• Eltrombopag Olamine Oral tablet; Children and Adolescents 12 to 17 years: 150 mg PO once daily, initially; for persons of East/Southeast-Asian ancestry, 75 mg PO once daily, initially. Treat for 6 months. Reduce dose based on platelet count and hepatic enzyme concentrations; use the lowest effective dose. Do not exceed initial dose.
          • Eltrombopag Olamine Oral tablet; Adults: 150 mg PO once daily, initially; for persons of East/Southeast-Asian ancestry, 75 mg PO once daily, initially. Treat for 6 months. Reduce dose based on platelet count and hepatic enzyme concentrations; use the lowest effective dose. Do not exceed initial dose.
      • For use in adults with refractory severe aplastic anemia
        • Eltrombopag Olamine Oral tablet; Adults: 50 mg PO once daily, initially; for patients of East/Southeast-Asian ancestry, 25 mg PO once daily, initially. Adjust dose by 50 mg/day PO every 2 weeks as necessary to achieve the target platelet count; use the lowest effective dose. Max: 150 mg/day.

    Nondrug and supportive care

    Hematopoietic stem cell transplantation c142
    General explanation
    • Patient is prepared with immunosuppressive conditioning regimen to improve engraftment by eliminating recipient lymphocytes (usually antithymocyte immune globulin and cyclosporine with or without total body irradiation, or a variation of this combination)
    • Bone marrow or peripheral blood is retrieved from donor; obtaining stem cells from bone marrow achieves lower risk of graft-versus-host disease than from peripheral blood stem cells
    • Stem cells are removed from donor tissue and infused into recipient
    Indication r3r4r8r32
    • Severe aplastic anemia
      • First line treatment in children or young adults with matched sibling; a matched unrelated donor is an alternative if matched sibling donor is not available
      • Older adults whose condition does not respond to immunotherapy, regardless of matched donor status; haploidentical donor can be considered
    • Early
      • Graft rejection r41
        • Occurs when immunologically competent host cells destroy transplanted donor cells
        • More common in aplastic anemia than in other indications for stem cell transplant
        • Defined by failure of hematopoietic response by day 100 after hematopoietic stem cell transplant r42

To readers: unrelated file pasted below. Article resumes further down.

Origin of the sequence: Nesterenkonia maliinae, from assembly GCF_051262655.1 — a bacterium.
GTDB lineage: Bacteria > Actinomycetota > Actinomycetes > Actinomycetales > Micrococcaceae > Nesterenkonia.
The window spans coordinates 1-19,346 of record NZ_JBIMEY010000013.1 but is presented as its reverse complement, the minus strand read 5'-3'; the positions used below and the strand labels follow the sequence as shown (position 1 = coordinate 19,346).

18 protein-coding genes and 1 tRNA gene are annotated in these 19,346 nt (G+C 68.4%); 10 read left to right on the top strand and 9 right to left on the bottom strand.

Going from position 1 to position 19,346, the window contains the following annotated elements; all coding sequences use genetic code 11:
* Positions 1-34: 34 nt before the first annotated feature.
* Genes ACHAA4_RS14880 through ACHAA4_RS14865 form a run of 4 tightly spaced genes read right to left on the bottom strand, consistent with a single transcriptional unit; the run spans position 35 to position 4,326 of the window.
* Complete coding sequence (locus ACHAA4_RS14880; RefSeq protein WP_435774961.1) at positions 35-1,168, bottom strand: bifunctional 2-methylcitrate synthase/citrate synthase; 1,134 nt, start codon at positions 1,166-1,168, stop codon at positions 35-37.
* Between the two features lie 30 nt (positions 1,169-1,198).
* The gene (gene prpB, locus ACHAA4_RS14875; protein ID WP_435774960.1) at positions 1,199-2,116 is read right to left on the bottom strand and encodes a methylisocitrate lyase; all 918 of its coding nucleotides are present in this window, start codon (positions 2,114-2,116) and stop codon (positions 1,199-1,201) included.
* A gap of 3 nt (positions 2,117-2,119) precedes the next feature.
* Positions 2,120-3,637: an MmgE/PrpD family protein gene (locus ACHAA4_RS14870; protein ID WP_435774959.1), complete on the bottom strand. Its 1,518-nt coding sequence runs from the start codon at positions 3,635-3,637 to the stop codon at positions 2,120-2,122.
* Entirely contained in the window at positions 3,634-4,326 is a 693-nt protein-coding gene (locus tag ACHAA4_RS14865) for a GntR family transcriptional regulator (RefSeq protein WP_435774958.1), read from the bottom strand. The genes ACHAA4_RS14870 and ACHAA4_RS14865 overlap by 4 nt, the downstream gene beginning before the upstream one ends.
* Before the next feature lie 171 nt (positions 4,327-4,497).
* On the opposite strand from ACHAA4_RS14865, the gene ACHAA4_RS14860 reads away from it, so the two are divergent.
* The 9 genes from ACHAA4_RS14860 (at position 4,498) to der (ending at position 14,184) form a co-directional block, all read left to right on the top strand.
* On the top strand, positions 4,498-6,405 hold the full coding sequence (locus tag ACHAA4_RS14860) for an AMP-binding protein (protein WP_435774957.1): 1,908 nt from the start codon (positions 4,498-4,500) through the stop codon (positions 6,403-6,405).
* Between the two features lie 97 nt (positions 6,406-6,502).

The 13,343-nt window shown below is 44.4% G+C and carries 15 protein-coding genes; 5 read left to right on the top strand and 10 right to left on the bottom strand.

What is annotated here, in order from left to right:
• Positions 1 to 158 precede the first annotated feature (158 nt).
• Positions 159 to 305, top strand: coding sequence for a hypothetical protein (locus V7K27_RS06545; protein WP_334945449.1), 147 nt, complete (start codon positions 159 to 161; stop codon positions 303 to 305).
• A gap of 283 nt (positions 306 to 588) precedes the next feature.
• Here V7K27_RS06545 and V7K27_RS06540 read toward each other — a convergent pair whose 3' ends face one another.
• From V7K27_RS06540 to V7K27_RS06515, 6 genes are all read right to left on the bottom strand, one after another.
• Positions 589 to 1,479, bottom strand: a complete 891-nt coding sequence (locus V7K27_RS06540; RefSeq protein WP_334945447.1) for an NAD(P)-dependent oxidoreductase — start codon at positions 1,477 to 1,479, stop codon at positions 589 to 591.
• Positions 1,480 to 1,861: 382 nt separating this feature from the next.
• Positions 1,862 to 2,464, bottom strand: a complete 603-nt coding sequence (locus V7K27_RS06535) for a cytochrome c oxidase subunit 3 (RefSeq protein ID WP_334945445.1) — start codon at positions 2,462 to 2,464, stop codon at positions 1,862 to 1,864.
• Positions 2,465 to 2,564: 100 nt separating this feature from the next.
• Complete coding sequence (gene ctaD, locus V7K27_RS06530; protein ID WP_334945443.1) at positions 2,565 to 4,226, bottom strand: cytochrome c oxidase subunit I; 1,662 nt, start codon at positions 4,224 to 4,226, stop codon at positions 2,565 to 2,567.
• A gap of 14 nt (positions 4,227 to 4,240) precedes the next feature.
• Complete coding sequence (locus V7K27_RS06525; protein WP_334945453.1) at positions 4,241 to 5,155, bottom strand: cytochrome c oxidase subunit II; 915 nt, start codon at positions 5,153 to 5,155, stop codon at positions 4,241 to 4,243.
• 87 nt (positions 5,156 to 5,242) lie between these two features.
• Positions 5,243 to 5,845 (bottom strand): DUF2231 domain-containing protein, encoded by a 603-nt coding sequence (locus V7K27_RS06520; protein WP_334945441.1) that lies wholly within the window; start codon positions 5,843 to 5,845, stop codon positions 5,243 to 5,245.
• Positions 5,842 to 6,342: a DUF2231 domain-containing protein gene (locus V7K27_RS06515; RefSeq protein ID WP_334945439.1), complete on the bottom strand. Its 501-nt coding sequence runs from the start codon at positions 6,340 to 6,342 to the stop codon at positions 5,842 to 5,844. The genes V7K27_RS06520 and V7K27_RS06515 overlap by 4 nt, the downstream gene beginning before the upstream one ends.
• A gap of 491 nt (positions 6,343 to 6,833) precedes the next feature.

• Graft-versus-host disease r41
        • Major complication that occurs when donor immune cells from graft becomes sensitized to and attack host tissue
        • Acute disease characterized by rash, jaundice, and diarrhea
        • Chronic disease affects multiple organs and may lead to death
        • About one-half of patients respond to steroids or other immunosuppressive treatment
    • Late r3r4r41r43
      • Impaired gonadal function
        • Primarily in children who received total body irradiation
      • Impaired growth and development
      • Secondary malignancies
        • More common in patients who received total body irradiation
        • Lymphoid malignancies: risk decreases over time
        • Solid tumors: risk continues over time
      • Long-term follow-up of children showed complications of hepatitis C, as original treatment occurred before isolation of virus and ability to screen r43
      • Chronic graft-versus-host disease
    Interpretation of results
    • Peripheral blood counts are used to determine success; response should be seen before 100 days posttransplant r41
      • A small group of patients will see recovery between 3 and 6 months r32
      • Hematologic response is defined as no longer meeting criteria for severe aplastic anemia r32

    Allogeneic stem cell transplantation from an HLA-matched sibling donor is curative in over 90% of children and 80% of adolescents and does not require prior irradiation r6